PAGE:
What little hair I had stood up and a shiver went through my entire body. I felt deep in my bones that this could be a defining moment for our company.

Within minutes of the airing of the show, we had hundreds upon hundreds of emails from the public outraged that we might have helped the terrorists with their 9/11 attack by allowing them to board. Again, there were calls for a boycott, a favorite tool of the masses in these type of situations.

It was critical for us to loudly and immediately refute the creative license ABC had taken with this scene to set the record straight. But what was our message? A simple outcry of foul play? Would a statement break through the clutter? After all, ABC had a worldwide audience that, according to its report, saw first-hand that our gate agents allowed the terrorists on board, and much of the public believes wholeheartedly what they view on TV.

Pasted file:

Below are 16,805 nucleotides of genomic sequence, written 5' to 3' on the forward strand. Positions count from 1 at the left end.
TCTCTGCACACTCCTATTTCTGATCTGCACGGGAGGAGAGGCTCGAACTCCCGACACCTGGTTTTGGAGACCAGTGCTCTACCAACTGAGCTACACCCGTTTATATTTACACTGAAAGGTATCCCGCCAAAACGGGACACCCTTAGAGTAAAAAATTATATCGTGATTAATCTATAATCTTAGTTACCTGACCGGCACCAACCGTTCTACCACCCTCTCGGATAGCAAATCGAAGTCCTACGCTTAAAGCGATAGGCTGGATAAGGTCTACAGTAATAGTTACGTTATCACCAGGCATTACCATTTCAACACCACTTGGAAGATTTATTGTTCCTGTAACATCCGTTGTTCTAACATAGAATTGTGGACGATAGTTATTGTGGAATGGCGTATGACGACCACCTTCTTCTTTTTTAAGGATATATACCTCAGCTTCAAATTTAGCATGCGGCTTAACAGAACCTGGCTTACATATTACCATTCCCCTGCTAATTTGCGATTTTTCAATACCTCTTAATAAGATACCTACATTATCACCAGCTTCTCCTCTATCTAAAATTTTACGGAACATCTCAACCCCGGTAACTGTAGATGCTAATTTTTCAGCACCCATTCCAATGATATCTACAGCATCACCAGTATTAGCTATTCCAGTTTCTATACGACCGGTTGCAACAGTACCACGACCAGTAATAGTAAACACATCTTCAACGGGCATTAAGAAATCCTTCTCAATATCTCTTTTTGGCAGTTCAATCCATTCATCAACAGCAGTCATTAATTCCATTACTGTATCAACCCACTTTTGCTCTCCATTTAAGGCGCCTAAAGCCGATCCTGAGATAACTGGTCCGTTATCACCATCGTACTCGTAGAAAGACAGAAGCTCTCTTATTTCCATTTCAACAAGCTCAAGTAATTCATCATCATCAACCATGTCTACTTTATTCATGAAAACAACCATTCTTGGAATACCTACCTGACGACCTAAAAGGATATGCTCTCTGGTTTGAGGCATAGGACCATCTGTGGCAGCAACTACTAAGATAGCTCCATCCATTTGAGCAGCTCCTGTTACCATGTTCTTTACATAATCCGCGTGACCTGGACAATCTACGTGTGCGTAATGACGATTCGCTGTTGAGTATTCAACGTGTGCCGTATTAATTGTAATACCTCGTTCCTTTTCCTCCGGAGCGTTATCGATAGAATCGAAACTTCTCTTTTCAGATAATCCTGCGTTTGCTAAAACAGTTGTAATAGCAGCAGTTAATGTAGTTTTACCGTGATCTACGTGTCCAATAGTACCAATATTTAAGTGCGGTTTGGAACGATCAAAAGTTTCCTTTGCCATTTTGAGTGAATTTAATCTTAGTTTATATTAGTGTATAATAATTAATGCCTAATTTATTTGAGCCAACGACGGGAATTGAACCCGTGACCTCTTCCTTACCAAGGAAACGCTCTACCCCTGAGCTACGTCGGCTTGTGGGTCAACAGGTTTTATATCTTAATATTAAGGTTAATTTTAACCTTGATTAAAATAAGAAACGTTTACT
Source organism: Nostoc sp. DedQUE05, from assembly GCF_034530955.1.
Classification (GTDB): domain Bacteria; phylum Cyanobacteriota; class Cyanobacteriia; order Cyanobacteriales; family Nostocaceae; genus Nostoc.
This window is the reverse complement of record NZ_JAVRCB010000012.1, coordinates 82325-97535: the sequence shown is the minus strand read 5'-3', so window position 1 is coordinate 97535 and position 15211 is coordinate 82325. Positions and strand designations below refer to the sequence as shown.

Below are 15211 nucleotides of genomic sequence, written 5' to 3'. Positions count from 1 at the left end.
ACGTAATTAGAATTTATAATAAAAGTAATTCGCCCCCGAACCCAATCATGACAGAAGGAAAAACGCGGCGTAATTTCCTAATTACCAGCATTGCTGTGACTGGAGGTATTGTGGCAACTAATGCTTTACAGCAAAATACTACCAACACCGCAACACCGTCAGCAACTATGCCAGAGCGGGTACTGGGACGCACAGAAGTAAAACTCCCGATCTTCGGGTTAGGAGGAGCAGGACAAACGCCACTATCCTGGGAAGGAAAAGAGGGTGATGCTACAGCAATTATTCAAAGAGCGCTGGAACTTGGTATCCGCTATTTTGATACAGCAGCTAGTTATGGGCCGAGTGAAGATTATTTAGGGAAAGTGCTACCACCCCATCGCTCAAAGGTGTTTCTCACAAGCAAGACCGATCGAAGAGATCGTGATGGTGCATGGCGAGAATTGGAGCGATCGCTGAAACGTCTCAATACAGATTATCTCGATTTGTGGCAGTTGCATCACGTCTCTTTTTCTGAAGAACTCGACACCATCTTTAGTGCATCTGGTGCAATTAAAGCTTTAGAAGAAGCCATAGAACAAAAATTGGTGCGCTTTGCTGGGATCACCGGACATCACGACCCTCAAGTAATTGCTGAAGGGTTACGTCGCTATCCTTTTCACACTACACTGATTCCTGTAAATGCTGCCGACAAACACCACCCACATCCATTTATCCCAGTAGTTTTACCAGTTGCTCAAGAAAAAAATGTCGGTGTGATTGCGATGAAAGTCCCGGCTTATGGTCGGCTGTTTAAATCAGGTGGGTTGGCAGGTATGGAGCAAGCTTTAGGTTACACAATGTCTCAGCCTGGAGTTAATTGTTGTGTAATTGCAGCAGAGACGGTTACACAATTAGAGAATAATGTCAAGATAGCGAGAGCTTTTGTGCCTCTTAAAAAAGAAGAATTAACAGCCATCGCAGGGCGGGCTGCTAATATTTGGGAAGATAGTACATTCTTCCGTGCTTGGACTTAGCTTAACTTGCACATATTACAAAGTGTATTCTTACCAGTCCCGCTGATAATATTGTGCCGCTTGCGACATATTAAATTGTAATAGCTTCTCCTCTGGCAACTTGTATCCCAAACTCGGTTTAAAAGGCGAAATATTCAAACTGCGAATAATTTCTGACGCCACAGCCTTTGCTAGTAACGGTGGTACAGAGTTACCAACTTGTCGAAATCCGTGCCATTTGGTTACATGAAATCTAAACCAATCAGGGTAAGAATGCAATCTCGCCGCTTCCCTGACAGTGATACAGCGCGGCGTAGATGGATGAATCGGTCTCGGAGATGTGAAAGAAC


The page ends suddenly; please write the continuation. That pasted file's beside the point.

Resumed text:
I felt we had to be controversial enough in our approach that our message would break through the clutter and capture the public’s attention. We also had to showcase our outrage at this blatant disregard for accuracy. While it is often overused, we went back to the tried-and-true public threat of a law suit to tell our side of the story and threaten loudly and vigorously that we intended to take ABC to court over its false portrayal of the facts.

As we had hoped, our response caught on fire in the media, and became a social media debate in the process. Instead of becoming urban legend as we had originally feared, along with becoming a defining moment for our company, the public storm against us subsided. Within hours of our statement going public, the letters and calls (for our heads) from the public went from the hundreds to the dozens to none. Ultimately, it became nothing more than a blip on the radar screen with no lasting impact or damage to the company’s brand.

Take action